A point about "soft skills": the POINT about capitalism is to HELP people, and to make a profit from doing so. As someone with a managerial position — HOW are you going to help people, lead people, cooperate and trade with them if you do not have good social skills? Bearing in mind of course that technology has levelled the playing field somewhat.

We are all in business for ourselves — that is necessary for individual freedom. Those "elites" with flashy degrees are no longer "that special". Those elites who think that they live in a feudal society where being "elite" is a birth right, are in for continual surprises.

Wait for it. It is coming to your political economy real soon: the next generation of Chinese and Indian kids: tech savvy, smart, highly motivated and passionate, with work ethic to scare the shit out of any fat-arsed lazy union leader bum in the US, UK, EU etc.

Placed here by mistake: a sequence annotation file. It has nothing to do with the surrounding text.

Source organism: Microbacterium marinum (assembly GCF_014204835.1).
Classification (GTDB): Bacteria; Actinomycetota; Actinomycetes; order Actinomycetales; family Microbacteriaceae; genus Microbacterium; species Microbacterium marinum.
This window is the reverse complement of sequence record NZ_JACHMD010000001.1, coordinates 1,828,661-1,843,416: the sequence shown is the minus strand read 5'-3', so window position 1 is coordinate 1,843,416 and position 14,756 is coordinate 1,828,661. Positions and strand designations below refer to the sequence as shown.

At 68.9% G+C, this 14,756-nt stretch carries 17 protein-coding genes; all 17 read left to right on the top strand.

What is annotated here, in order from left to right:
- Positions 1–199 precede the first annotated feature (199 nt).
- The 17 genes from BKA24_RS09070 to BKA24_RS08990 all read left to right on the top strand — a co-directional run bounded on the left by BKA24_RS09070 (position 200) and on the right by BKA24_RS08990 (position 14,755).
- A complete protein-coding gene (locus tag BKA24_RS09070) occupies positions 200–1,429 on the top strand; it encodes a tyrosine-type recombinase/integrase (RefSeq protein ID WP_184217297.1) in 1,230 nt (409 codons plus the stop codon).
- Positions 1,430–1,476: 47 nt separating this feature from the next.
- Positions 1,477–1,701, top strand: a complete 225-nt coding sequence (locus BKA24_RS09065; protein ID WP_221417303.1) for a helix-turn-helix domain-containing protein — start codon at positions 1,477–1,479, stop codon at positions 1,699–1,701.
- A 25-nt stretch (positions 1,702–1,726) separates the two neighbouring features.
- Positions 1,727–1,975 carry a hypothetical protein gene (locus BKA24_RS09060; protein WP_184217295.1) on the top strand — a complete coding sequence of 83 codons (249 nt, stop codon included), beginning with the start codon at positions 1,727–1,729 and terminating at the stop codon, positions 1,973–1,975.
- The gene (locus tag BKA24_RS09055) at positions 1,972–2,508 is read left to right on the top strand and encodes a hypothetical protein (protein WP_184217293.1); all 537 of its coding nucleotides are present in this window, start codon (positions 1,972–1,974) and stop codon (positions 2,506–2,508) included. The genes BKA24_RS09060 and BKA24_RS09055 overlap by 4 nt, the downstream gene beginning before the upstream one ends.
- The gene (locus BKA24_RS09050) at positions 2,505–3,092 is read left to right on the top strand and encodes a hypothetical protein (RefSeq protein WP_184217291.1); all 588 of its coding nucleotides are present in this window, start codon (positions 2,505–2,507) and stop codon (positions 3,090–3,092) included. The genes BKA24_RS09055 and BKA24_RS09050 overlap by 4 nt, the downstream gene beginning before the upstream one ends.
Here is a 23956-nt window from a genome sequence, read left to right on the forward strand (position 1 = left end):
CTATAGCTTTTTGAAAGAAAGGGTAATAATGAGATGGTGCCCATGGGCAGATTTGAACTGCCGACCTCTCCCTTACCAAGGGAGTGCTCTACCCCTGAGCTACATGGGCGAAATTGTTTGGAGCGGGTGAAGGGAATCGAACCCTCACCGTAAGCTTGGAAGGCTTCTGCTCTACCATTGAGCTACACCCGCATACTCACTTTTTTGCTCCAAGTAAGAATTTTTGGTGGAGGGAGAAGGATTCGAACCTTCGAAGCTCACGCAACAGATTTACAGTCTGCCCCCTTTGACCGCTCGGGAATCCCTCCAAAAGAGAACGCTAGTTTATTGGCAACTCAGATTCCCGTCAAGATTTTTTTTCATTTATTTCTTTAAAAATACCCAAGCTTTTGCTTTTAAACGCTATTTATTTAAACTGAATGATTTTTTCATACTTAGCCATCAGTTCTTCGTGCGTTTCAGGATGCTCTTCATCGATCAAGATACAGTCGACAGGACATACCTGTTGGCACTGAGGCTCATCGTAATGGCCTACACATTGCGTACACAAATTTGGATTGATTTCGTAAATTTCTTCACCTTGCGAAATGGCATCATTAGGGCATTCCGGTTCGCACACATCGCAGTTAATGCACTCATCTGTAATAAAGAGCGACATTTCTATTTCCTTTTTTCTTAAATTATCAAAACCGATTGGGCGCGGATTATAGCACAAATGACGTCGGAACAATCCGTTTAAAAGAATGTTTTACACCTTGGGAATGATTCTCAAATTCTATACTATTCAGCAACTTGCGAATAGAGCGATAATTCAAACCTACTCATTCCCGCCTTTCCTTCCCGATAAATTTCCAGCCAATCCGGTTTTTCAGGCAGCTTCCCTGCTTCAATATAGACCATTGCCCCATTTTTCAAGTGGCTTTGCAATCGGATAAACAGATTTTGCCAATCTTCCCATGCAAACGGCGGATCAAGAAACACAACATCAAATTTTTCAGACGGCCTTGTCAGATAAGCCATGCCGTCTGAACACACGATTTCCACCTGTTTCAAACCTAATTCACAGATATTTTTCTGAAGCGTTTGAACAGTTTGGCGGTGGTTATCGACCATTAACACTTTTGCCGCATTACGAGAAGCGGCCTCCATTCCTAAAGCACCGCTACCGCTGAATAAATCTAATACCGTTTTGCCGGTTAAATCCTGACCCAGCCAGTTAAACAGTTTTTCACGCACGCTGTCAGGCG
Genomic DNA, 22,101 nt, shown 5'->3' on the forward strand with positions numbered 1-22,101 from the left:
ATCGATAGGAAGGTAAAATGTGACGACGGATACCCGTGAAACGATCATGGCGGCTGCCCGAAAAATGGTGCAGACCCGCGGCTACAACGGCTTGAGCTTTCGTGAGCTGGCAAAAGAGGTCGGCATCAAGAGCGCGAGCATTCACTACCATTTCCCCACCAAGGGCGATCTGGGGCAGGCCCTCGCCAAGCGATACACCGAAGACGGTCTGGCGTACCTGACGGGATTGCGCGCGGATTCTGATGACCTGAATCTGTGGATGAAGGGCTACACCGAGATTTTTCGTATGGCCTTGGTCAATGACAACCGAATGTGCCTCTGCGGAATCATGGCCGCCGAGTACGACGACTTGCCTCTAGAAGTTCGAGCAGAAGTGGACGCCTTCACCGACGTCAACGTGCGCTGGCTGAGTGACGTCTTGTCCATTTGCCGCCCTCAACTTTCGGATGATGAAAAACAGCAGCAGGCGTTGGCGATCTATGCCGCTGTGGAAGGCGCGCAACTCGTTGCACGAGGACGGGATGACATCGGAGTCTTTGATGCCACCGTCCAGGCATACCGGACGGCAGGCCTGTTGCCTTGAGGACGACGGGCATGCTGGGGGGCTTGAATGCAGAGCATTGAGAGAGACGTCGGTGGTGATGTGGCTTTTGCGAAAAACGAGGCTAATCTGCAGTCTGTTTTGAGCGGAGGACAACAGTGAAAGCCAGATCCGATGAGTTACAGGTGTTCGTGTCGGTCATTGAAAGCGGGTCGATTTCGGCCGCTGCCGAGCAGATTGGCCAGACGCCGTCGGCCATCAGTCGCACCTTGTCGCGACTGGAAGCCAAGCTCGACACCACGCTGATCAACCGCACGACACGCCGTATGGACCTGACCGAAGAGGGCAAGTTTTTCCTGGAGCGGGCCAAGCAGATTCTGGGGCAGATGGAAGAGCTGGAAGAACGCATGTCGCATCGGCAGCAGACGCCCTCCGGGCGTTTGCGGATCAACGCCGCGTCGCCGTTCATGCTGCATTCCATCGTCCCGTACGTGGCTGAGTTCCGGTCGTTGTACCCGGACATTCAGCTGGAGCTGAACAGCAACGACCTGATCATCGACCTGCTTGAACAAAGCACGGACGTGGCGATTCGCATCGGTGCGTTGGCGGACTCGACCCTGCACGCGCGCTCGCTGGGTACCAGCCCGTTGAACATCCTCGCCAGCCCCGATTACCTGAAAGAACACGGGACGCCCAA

I can't wait for these young, energetic guys AND gals to kick arse. Innovative people make our lives better by increasing our wealth. I for one, feel no "threat" whatsoever — because I am NOT "elite".

Anonymous said...

Just can't wait to meet one of these former elites. I want to see how well they fare in the "outside" world when they are wean from the usual embrace of their once beloved PAP masters. How the PAP "chosen ones" can manage for themselves in the real world.

Welcome, people, welcome to the world created by PAP.

Anonymous said...

wah, people here so spiteful. Scholars or no scholars, the country needs admin people mah. If they did not do their job, you think you have a place to do your little business and little jobs meh? Come on lah, public admin is service, and if they need to leave and find another job, sure got retraining one lah. Maybe they dont like retraining, or maybe they think only business world to make bigger money than their admin jobs, but either way, can think more wider also right?